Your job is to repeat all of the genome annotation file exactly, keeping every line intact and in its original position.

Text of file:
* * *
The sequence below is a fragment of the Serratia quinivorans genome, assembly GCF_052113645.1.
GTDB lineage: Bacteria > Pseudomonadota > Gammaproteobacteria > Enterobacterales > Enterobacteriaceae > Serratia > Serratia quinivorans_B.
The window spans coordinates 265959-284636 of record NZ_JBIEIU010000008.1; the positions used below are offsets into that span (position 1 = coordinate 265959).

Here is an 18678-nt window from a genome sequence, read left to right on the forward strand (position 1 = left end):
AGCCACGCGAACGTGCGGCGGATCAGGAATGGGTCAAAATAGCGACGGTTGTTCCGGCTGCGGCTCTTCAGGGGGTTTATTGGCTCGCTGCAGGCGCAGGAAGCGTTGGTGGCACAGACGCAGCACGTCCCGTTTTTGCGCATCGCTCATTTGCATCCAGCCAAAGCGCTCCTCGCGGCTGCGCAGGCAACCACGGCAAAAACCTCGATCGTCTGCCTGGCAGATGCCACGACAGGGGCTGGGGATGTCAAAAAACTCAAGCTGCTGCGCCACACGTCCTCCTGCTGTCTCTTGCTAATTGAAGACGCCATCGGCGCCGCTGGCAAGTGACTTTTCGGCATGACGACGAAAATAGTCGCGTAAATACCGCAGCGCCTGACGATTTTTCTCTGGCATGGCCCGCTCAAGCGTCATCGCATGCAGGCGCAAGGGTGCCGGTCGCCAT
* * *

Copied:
The sequence below is a fragment of the Serratia quinivorans genome, assembly GCF_052113645.1.
GTDB lineage: Bacteria > Pseudomonadota > Gammaproteobacteria > Enterobacterales > Enterobacteriaceae > Serratia > Serratia quinivorans_B.
The window spans coordinates 265959-284636 of record NZ_JBIEIU010000008.1; the positions used below are offsets into that span (position 1 = coordinate 265959).

Here is an 18678-nt window from a genome sequence, read left to right on the forward strand (position 1 = left end):
AGCCACGCGAACGTGCGGCGGATCAGGAATGGGTCAAAATAGCGACGGTTGTTCCGGCTGCGGCTCTTCAGGGGGTTTATTGGCTCGCTGCAGGCGCAGGAAGCGTTGGTGGCACAGACGCAGCACGTCCCGTTTTTGCGCATCGCTCATTTGCATCCAGCCAAAGCGCTCCTCGCGGCTGCGCAGGCAACCACGGCAAAAACCTCGATCGTCTGCCTGGCAGATGCCACGACAGGGGCTGGGGATGTCAAAAAACTCAAGCTGCTGCGCCACACGTCCTCCTGCTGTCTCTTGCTAATTGAAGACGCCATCGGCGCCGCTGGCAAGTGACTTTTCGGCATGACGACGAAAATAGTCGCGTAAATACCGCAGCGCCTGACGATTTTTCTCTGGCATGGCCCGCTCAAGCGTCATCGCATGCAGGCGCAAGGGTGCCGGTCGCCAT